proverbial cat is already out of the bag, the codification of such a thing as “animal rights” could potentially lead to consequences that all but the most careless rat-lover would find dire. Certainly if merely gouging a nickel-sized hole in an elephant’s shoulder is the act of a criminal, then hunters should be charged with murder, road kill is manslaughter, and owning a dog an act of involuntary servitude. Scott McPherson
This statement commits the slippery slope fallacy, which means that the speaker interprets a simple statement in very general terms and exaggerating it in the process. The definition of animal rights here is exaggerated and its exceptions are not considered by the speaker in that even benevolent acts like owning a dog, unintentional acts like road kill, and purposeful acts for the benefit of mankind like hunting are all considered violations of animal rights.
Although this statement also commits the other fallacies of begging the question, non sequitur and false analogy, it is clearly a hasty generalization. The claim of the speaker that the particular university is not recommended is obviously not valid for it is based on but two people. There must be a considerable number of students in a sample plus backing of research before one can make a valid claim that one university cannot be recommended.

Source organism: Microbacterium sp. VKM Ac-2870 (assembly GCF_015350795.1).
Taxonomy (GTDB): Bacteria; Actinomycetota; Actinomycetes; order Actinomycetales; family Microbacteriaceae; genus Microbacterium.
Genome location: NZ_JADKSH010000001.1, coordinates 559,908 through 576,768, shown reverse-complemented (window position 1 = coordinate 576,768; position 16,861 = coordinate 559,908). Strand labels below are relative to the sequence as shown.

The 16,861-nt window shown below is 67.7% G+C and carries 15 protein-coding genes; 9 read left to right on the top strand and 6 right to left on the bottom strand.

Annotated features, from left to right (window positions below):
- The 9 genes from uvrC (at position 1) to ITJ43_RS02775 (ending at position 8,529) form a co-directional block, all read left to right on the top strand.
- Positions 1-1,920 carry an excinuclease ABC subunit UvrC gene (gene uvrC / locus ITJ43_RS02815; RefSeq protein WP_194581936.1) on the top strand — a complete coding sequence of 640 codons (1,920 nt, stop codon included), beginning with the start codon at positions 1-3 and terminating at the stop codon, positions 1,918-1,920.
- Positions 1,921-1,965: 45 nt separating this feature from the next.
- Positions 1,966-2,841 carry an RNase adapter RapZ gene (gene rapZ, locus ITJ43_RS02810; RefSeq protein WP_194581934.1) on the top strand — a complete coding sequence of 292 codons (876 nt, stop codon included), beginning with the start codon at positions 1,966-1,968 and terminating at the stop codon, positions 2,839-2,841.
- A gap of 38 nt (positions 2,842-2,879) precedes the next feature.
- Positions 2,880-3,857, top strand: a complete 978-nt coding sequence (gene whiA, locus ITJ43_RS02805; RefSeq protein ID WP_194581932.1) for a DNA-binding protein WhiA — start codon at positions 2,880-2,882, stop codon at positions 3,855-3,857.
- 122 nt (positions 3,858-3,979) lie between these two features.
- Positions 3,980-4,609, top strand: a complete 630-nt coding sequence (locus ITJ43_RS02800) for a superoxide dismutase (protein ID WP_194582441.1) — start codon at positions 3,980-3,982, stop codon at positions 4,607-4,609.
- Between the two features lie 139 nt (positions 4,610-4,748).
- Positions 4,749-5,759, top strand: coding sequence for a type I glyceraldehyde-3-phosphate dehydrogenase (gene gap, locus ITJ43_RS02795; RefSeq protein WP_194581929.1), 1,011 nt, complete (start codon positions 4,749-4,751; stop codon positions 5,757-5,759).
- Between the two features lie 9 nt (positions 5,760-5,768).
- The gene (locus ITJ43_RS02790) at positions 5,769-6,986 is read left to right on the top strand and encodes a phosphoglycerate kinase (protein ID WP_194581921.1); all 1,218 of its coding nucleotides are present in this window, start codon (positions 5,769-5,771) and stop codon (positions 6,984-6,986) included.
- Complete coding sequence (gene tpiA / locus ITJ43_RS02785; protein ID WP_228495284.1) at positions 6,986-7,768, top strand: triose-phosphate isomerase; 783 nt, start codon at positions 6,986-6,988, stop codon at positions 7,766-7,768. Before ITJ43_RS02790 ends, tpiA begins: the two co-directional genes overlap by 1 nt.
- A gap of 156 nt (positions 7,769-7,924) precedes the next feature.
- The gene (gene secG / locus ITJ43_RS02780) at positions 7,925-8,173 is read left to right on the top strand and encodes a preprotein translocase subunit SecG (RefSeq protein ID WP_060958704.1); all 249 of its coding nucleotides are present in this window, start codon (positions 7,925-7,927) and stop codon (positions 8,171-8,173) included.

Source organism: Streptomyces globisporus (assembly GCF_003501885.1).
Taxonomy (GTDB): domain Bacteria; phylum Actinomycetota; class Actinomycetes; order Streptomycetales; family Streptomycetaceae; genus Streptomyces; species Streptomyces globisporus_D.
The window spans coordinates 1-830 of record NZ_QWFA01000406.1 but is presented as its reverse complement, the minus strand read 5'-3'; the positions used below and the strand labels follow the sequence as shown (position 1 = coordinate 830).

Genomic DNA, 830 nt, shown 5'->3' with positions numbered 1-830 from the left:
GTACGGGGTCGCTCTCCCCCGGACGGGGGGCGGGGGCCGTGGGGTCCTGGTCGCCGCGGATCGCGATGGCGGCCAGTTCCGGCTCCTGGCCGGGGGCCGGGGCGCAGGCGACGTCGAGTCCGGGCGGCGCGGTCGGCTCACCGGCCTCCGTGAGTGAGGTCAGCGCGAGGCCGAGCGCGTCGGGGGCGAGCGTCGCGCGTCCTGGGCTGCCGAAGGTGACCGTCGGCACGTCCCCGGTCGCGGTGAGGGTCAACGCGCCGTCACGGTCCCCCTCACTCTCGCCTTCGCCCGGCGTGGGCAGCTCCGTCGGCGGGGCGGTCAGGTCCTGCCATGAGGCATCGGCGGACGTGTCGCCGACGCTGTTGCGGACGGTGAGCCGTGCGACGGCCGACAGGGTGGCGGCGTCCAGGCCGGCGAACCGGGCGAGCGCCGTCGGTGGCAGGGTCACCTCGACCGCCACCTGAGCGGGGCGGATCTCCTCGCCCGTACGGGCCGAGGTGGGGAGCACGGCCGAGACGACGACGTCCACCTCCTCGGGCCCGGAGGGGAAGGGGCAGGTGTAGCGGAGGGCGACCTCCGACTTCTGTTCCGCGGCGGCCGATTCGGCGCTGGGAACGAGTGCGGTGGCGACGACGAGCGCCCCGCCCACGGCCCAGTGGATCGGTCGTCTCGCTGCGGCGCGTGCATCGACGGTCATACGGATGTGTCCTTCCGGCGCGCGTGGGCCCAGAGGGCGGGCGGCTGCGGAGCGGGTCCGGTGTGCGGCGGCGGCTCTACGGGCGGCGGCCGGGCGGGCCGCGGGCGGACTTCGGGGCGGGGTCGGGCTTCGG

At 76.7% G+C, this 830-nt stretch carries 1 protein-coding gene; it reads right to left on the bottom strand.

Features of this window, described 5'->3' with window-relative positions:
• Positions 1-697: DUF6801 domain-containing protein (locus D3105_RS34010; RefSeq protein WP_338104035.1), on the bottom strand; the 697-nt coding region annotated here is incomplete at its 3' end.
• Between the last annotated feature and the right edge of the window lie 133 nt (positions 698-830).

This statement is a sweeping generalization. Such a fallacy is committed in this statement because the speaker had already labeled all churchgoers as mindless and old even before the actual disadvantages of going to mass or going to church (if ever there are any) were underlined.
As far as I know, this statement commits the Red herring fallacy. Instead of the speaker explaining the disadvantages of President Obama’s reversal of President Bush’s ruling on stem cell research, the speaker befogs the issue by tossing out the red herring of his support for President Bush.
8. “Ugandas controversial ethics and integrity minister… said